|Art-Speak Overnight Art 2008|
Art-Speak, the City of Portsmouth’s Cultural Commission, is pleased to announcethe schedule for Overnight Art 2010 installations. Overnight Art is a public art competition resulting in a summer-long exhibit of commissioned outdoor art at various Portsmouth locations. The project is intended to showcase the talents of artists working in the seacoast area, and also to highlight the important role public art plays in our communities by enhancing our environment, sparking our imaginations, generating conversation, and stimulating our minds. This year's Overnight Art theme is bridges. As the condition of the bridges connecting Portsmouth and Kittery has become an important public issue, a spirited dialogue has arisen around the significance of those bridges in our lives. Overnight Art 2010 takes its inspiration from this conversation.
Six pieces of outdoor public art will be installed over a two week period from June 1st though June 10th. They will remain up until October 2010. Please join us in celebrating the outstanding talent and creativity of our local artists by visiting their works. The following is a description of the Overnight Art pieces and their installation locations.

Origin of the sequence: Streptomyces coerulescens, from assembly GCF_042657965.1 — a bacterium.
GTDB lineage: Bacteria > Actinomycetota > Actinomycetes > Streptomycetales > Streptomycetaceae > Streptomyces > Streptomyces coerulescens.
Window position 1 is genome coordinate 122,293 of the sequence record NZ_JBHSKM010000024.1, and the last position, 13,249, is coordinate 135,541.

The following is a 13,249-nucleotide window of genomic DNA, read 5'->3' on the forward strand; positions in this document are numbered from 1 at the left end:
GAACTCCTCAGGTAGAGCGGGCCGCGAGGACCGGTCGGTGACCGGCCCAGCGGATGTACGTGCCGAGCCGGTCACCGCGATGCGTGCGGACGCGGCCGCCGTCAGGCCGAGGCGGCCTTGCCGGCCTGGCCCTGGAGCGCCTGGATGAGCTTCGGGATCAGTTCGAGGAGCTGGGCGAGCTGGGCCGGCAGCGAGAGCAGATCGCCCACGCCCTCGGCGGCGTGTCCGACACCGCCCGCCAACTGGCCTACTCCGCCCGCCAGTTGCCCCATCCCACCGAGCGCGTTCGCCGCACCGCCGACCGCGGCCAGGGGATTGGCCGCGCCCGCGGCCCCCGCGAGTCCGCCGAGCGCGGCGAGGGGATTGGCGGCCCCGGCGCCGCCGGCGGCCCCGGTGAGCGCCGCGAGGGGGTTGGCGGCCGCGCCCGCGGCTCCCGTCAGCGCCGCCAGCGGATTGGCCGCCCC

Jeanne Givens will create the sculpture, Ingenuity, on Vaughan Mall, off Congress Street. Ingenuity is a welded steel sculpture incorporating industrial hardware and found objects to create a representation of the strength, integrity and ingenuity that bridges have brought to our community. The sculpture will be accented by plantings in the steel and concrete bases. The focus of the sculpture is the heavy industrial connections that will join two crane pendants between two standing structures, interpreting the use of design and engineering to span space and create a bridge. A representation of a human head, with tools and gears emerging out of its mind connect thought and imagination with the materials and methods that create a physical structure.